In this case, that is where the similarities end.

His jaw broke as early as the second round, dropped in the tenth and thoroughly outclassed throughout, Yaegashi could only display heart and a solid boxing IQ in lasting the distance against Eagle Kyowa, the formidable champion at the time.

It took almost one year for the smiling assassin to return to action, recovering from an upset six-round majority decision loss against the late Masatate Tsuji to capturing and defending the Japanese title three times and amassing a credible 8-1 record since the loss to Kyowa. Deemed to be ready for another crack at world honours, the 29-year old was matched up with WBA champion Pornsawan Porpramook. In a thriller, Yaegashi pounded out a tenth round stoppage victory over the game, but ultimately outgunned Thailander to finally realise his dream of being ‘world’ champion.

Prediction for the fight

Both Ioka and Yaegashi like to bring the action, both can punch, and both can be dropped, which should be make for a highly entertaining encounter.

In the early stages, the contest is likely to be a battle of the jabs, a battle which Ioka should win due to his superior hand and foot speed. It should, however, develop into a war of attrition the further the contest goes on. Yaegashi has shown he can come through a gruelling battle before, something Ioka has yet to do in his nine fight career. If Yaegashi can escape the first six rounds without too much damage, he could press the action in the second half of the fight and cause the upset. It is also worth noting that Ioka was dropped late on in his contest with the rugged Heri Amol, so there is previous evidence that he is vulnerable the later the contest goes on.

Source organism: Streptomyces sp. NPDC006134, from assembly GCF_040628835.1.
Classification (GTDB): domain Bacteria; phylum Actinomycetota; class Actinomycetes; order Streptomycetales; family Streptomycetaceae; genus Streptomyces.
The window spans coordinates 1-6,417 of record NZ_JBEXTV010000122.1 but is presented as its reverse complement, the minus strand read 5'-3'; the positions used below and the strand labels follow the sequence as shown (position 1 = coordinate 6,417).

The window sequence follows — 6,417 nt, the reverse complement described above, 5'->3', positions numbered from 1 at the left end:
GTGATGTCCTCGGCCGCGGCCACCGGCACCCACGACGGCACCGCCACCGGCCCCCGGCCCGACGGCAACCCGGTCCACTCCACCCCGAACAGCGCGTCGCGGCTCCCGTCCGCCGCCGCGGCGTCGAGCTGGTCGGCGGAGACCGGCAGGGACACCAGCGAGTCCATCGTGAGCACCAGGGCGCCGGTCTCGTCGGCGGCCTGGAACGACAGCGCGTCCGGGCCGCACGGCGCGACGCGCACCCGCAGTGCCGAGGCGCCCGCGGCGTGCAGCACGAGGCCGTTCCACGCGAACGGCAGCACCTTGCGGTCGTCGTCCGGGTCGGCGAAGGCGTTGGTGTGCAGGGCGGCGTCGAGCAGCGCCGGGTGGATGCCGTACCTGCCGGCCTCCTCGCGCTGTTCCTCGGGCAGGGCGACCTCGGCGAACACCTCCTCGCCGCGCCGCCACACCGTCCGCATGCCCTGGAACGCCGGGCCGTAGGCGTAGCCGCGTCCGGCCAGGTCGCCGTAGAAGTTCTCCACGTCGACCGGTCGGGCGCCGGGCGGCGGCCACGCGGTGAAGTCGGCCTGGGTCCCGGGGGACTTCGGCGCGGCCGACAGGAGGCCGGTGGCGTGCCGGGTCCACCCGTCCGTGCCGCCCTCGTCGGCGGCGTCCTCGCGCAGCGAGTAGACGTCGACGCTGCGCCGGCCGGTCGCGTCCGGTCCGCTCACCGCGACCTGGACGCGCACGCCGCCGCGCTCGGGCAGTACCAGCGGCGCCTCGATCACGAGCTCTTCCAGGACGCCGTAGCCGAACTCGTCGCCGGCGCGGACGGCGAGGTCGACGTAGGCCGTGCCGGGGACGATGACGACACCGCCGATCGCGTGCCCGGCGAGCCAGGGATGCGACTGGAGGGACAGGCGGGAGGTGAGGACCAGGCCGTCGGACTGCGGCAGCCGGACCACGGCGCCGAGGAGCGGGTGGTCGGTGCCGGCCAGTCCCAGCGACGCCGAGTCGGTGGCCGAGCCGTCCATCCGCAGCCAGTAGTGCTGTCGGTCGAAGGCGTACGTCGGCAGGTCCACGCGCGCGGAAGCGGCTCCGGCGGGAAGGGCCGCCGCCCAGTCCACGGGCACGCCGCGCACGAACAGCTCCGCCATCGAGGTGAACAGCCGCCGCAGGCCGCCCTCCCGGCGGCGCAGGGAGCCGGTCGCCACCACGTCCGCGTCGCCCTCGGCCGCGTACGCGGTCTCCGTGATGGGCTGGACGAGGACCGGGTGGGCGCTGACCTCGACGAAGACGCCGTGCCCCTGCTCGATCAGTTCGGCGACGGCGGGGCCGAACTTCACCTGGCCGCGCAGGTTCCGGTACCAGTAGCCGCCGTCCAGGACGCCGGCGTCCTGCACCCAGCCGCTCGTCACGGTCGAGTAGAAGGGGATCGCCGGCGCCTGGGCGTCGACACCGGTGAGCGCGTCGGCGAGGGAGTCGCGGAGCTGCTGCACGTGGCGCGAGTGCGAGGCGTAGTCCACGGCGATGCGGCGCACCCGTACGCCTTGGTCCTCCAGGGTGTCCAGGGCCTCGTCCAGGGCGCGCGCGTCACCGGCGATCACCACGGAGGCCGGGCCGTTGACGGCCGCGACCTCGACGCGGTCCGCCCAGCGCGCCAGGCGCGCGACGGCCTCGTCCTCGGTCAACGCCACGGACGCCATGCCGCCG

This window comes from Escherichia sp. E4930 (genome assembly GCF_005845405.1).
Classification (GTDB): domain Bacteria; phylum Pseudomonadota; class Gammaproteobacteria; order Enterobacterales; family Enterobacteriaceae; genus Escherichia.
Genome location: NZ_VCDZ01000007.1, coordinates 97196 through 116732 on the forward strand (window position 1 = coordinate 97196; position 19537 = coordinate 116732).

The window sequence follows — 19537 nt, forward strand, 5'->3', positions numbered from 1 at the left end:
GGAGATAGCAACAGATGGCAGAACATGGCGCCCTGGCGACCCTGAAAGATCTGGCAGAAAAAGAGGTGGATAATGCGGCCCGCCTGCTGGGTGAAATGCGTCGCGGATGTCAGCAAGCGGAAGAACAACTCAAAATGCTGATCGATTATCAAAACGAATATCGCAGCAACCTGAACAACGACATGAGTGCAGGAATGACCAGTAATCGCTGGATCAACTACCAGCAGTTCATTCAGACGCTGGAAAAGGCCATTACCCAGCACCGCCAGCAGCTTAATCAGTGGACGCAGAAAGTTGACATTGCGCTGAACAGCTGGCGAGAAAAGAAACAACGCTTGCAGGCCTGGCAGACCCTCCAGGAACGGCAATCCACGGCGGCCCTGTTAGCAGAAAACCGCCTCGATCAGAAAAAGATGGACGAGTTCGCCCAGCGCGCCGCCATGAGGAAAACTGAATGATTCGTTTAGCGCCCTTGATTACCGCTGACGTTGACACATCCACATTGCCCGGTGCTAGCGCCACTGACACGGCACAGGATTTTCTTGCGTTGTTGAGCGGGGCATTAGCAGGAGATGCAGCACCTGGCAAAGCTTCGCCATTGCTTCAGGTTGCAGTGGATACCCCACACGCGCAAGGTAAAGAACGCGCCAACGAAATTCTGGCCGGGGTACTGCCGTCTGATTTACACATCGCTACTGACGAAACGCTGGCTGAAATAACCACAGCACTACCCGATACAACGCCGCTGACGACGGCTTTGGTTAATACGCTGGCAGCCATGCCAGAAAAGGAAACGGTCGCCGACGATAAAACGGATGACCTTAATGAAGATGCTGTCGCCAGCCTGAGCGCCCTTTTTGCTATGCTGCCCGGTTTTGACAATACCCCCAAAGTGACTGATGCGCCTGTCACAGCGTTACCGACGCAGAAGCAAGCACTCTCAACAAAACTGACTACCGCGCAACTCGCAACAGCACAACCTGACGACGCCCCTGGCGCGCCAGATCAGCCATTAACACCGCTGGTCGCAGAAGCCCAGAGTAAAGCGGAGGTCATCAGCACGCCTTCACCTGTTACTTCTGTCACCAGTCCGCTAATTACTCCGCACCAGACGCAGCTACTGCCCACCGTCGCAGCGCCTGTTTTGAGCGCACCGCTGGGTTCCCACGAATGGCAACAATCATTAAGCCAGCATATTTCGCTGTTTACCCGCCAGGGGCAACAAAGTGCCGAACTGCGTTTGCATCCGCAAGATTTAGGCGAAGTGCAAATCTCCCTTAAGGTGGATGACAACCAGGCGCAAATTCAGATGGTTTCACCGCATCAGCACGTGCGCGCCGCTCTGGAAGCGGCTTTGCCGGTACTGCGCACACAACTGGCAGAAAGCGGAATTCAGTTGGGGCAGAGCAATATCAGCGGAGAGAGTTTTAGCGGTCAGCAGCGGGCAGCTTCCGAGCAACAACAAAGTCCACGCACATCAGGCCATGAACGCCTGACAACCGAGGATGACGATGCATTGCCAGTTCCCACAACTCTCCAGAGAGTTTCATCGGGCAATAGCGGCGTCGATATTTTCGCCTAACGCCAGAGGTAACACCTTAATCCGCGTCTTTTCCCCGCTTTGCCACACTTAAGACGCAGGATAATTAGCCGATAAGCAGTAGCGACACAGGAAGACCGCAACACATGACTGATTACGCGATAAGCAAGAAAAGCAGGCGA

Ioka has reportedly made the weight safely, which was a talking point beforehand due to his struggles in the past. Both men weighed in at the division limit of 105-pounds. Due to this, Ioka will more than likely go into the fight as a firm favourite against Yaegashi.

My prediction: Ioka to come through this test and stop Yaegashi in the middle rounds after a commanding performance.